Today, it is a verdant, bountiful garden that feeds my family all summer long and provides a quiet and refreshing place where people can stroll and rest in.  Much more has grown up in this garden.  My daughter opened a wood-fired pizzeria in my garden (mypizzaonearth.com).  My new studio opens out onto the garden.  My husband and nephew built an English-style brick pathway and patio in the garden.  My little garden developed further to include a burgeoning Dorset community garden where members meet to garden, trade plants and gardening tips and to socialize.   Birds love to visit the garden, too.  Miracles do happen. Deserts really can bloom.

As I dropped the peas into the soil this afternoon and was transported back to my mother’s garden,  I looked up at my own beautiful garden with is tall spires of garlic, its deep blue irises, its bright yellow-green lettuce, and fragrant herbs. I realized that, while I paint for a living, I now live in a painting.  My surroundings are also my canvas.  Gardening is just another form of landscape painting.   No wonder I am totally absorbed by it.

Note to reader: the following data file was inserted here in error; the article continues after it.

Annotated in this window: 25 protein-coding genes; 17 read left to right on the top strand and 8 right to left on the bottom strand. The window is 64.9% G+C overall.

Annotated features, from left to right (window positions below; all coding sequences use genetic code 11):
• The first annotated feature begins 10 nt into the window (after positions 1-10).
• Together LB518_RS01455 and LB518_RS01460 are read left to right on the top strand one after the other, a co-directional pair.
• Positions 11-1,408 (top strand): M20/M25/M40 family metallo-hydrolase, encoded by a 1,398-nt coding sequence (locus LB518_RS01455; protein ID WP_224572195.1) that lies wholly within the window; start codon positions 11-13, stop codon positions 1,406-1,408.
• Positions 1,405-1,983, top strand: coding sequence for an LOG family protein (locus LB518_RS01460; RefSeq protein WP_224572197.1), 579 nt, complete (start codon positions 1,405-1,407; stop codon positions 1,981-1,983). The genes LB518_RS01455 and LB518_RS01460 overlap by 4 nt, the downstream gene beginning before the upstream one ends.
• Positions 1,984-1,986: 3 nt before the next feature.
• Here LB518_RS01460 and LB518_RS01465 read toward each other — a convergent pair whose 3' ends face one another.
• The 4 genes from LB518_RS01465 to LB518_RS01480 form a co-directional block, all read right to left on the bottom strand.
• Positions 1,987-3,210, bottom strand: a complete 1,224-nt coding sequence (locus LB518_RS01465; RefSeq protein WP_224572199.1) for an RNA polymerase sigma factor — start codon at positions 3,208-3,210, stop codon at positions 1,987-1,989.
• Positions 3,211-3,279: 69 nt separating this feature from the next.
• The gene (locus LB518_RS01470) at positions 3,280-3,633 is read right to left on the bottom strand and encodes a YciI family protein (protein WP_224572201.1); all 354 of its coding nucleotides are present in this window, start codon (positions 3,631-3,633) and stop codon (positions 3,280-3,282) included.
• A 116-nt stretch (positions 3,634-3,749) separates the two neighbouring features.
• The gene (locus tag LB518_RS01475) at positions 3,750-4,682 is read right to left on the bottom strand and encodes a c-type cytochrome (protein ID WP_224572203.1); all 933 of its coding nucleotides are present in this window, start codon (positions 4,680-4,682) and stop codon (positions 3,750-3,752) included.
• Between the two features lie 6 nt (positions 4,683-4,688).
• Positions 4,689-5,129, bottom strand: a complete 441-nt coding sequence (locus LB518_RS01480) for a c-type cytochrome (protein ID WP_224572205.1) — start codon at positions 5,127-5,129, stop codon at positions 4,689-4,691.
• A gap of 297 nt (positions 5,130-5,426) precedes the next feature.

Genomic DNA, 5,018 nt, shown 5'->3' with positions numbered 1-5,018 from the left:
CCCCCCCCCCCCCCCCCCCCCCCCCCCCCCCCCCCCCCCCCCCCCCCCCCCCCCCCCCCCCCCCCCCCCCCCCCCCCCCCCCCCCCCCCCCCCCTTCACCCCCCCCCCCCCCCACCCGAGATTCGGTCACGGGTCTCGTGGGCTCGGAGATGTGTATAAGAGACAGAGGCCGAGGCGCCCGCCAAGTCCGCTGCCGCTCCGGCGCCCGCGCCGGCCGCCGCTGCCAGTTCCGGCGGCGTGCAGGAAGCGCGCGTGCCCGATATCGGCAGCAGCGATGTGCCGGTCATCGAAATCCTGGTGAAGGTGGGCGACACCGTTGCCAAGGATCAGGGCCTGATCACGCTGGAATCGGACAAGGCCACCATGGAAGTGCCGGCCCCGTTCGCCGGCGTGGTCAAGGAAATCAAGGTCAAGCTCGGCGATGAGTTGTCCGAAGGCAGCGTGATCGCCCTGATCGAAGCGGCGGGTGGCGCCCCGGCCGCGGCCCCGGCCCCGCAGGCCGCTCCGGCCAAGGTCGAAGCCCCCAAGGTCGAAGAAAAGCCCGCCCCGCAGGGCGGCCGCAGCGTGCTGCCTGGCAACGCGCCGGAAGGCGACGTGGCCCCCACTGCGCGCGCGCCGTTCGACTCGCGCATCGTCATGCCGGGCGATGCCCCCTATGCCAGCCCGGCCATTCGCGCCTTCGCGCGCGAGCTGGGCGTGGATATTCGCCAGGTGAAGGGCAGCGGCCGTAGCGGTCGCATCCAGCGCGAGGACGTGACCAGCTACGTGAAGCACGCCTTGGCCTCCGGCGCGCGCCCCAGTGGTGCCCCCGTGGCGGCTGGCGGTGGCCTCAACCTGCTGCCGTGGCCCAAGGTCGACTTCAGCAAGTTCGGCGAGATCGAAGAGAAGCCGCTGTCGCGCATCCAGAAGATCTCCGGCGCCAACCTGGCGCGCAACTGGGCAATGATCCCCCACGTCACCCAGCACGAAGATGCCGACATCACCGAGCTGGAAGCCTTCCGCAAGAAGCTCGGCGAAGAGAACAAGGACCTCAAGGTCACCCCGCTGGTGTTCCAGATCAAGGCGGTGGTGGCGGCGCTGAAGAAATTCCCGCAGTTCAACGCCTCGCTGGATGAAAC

My CIGARette Boat : poetic musings on a faithful old canoe

4 04 2012

On the last day of March, my oldest son and I launched the canoe – an old, patched up discard that my husband and I bought from a canoe rental in Guelph, 30 years ago.   The $400.00 we paid for it seemed like an astronomical amount, especially since what we got was a sun-bleached canoe with cigarette burns all over it.

Rich cottagers on the Muskoka Lakes may have their antique cigar boats, but I have my rickety cigarette canoe and, believe me, it’s no less precious. So far, we’ve enjoyed 30 splendid years of canoeing in that faithful  vessel and she’s still plying these northern waters, still tracking straight and true, despite the extra bit of duct tape patchwork.   Never once has she dumped us, even with all those restless toddlers who would suddenly lurch over her gunnels to drag their curious, little fingers in the water.